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Matías Vernengo

In the 1960s Foreign Direct Investment (FDI) and Transnational Corporations (TNCs) were seen, at least by progressives, as an obstruction in the process of economic development.  The ultimate critique was that not much of the technological development introduced by foreign firms diffused to other parts of the economy, and that profit remittances would become a burden on the balance of payments accounts.  Hence, TNCs were seen as signs of the exploitation of the South by the North.  It did not help that companies, like International Telephone and Telegraph (ITT) in Chile during the Allende government, were plotting to bring down democratically elected governments.  Everything about foreign capital was bad.

By the 1990s, after a lost decade and the victory of the Washington Consensus Decalogue, foreign capital and TNCs were seen as central for economic development.  FDI created jobs, increased productivity, and macroeconomic problems associated to the balance of payments accounts were seen as secondary, since export performance, within the context of an export-led development strategy, would reduce the possibilities of crises.  Everything about foreign capital was good.

A more pragmatic approach would admit that foreign capital, while not always deleterious, is also not a panacea.  And even though several strands of the Washington Consensus have been under attack, the benign view of FDI and TNCs has prevailed in most economic debates basically unchallenged.  This is also true of UNCTAD’s World Investment Report, an institution that has otherwise promoted a view of trade and development that is critical of the main tenets of the neoliberal agenda.  In fact, since the first report (WIR, 1991), the general position adopted was that developing countries had to adopt pro-business market-friendly policies, in order to attract capital inflows, which would prove to be the engine of growth.

While the international financial crises that culminated with the Great Recession of 2007-09, have definitely shown that capital account liberalization (in particular short-term speculative flows) is dangerous, and that capital controls, accumulation of foreign reserves, and intervention in foreign exchange markets are all necessary to prevent crises (e.g. Trade and Development Report, 2008), the same has not led to a significant revision about the role of FDI.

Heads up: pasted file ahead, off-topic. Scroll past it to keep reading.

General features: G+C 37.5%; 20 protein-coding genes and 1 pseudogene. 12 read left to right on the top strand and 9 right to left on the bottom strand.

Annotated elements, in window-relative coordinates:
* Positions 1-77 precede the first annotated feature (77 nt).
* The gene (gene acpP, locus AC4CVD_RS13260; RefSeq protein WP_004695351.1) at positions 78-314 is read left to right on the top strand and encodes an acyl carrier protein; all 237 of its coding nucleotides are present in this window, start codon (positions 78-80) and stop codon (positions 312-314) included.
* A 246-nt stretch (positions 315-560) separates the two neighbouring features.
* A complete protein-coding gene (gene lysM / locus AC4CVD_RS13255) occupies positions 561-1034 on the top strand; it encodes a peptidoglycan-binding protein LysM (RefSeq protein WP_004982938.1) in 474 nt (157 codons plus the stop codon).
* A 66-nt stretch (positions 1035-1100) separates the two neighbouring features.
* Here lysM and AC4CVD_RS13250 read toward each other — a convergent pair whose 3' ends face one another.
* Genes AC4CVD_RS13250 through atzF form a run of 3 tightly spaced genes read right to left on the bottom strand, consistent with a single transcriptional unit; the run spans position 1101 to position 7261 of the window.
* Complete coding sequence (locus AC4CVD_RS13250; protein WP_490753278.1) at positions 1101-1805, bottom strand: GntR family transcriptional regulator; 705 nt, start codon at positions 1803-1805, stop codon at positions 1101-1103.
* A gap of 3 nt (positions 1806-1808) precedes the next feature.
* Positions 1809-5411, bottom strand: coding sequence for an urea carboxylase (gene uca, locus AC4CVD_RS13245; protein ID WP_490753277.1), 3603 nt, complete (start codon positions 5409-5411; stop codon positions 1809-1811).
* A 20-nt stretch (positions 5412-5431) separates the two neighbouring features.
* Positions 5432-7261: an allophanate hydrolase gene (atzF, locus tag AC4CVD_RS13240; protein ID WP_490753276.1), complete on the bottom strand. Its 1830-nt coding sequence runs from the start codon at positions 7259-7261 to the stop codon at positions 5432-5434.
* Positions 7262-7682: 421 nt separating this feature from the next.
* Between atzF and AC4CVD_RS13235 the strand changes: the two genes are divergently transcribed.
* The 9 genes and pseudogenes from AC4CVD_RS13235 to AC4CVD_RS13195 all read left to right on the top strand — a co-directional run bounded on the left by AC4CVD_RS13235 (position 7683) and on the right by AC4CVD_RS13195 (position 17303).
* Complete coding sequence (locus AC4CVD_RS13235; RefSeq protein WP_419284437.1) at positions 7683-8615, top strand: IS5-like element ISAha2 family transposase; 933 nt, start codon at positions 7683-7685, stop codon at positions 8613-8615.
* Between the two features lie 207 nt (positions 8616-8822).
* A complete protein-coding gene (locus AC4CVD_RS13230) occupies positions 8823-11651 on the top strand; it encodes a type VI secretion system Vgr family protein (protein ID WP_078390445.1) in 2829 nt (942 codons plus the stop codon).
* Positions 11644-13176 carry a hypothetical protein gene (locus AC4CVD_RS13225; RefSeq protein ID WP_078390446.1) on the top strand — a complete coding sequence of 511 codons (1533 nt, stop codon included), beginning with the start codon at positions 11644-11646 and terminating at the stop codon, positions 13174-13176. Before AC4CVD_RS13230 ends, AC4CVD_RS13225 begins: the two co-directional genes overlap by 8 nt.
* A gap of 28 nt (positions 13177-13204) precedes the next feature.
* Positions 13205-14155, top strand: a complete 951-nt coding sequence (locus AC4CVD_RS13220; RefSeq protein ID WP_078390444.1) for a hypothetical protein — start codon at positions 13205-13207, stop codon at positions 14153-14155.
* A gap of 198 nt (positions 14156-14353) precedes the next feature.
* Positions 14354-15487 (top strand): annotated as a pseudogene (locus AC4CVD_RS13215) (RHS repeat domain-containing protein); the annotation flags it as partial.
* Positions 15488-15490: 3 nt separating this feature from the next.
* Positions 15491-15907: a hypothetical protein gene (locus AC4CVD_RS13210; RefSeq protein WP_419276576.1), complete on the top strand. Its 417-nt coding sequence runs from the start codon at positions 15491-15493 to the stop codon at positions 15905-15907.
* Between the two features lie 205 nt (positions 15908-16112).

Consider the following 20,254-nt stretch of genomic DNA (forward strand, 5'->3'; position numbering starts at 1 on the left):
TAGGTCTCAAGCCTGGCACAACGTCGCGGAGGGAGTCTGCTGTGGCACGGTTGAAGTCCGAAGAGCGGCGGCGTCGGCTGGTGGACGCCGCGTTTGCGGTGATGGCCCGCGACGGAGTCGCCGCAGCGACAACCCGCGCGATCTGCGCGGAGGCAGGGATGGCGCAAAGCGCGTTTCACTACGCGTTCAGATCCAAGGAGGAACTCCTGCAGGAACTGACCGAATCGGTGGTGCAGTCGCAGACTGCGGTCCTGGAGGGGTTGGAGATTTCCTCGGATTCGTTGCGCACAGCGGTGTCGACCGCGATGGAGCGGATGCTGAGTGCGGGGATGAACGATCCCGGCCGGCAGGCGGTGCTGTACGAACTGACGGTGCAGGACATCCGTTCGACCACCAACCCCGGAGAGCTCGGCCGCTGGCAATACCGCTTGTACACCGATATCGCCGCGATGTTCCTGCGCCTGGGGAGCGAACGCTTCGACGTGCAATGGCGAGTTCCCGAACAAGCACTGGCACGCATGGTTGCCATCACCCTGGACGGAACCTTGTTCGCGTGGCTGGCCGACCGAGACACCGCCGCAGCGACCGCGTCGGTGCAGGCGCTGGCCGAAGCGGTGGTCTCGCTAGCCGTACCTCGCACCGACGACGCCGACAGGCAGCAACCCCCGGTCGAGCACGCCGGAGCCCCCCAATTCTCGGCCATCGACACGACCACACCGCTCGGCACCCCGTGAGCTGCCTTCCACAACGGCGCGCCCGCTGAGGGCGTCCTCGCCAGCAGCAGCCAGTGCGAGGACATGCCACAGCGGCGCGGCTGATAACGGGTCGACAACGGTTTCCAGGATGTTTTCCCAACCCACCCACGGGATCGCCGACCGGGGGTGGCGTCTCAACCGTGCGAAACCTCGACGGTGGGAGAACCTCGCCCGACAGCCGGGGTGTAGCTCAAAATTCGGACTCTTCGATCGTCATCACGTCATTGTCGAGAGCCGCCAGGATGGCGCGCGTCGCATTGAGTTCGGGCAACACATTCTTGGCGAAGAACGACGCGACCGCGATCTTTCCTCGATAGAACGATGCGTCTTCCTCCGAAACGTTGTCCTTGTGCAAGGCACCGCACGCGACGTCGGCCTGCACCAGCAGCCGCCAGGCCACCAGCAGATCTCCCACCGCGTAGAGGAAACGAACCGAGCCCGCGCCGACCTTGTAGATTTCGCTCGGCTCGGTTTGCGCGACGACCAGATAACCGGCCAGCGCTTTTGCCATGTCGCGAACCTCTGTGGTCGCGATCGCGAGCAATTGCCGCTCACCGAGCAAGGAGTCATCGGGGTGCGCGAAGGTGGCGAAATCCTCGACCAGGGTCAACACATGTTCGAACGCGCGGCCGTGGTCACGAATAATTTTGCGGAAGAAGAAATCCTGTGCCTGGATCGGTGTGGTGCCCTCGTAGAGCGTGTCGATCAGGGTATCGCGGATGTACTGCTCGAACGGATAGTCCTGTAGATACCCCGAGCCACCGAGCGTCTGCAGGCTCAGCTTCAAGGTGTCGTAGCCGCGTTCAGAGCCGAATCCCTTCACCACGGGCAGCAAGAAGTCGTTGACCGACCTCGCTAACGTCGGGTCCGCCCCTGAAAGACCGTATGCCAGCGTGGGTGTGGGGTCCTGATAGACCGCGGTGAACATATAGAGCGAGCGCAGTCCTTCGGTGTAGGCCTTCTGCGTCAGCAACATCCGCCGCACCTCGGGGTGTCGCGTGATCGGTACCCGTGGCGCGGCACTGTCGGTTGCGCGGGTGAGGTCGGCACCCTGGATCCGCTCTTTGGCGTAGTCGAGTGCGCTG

In the case of Latin America, a region were the role of foreign capital seems to have curtailed the development of indigenous corporations (contrary to the Asian experience), the macroeconomic effects of FDI on the long-term sustainability of the balance of payments should be part of the main preoccupations for policy makers and analysts.  This should lead, also, to a more intense effort to understand the distinction between greenfield FDI, which corresponds to the installation of new capacity, and mergers and acquisition (M&A), on the one hand, and the distinction between flows that are often classified as FDI, but correspond to short-term speculative flows.

For example, among the highest recipients of FDI inflows in Latin America, besides Brazil, Chile and Mexico, are the British Virgin Islands and the Cayman Islands (WRI, 2011, p. 58; Table A), Offshore Financial Centers (OFCs) and tax havens for TNCs. It is hardly believable that these flows represent in any sense long-term investment in the region.  Further, a significant part of the increase in inflows to the region has been associated to M&A by Asian firms, of which a high percentage is Chinese capital, in the energy sector.

The FDI flows are associated to the Chinese development strategy, and their increasing energetic needs.  It is not clear that these inflows would lead to technological progress, a more skilled labor force, higher levels of investment, higher exports or economic growth.  This wave of FDI comes on top of the wave of the 1990s, which was associated with the process of privatization, and led fundamentally to an increase in profit remittances.

The graph above illustrates the point by showing the net flows of FDI and profit remittances as a share of GDP in the Brazilian case.  While the FDI flows grew and become more volatile, the outflows of remittances have increased consistently.  Brazil has exchanged short-term volatile flows with uncertain effects on productivity and exports for persistent capital outflows.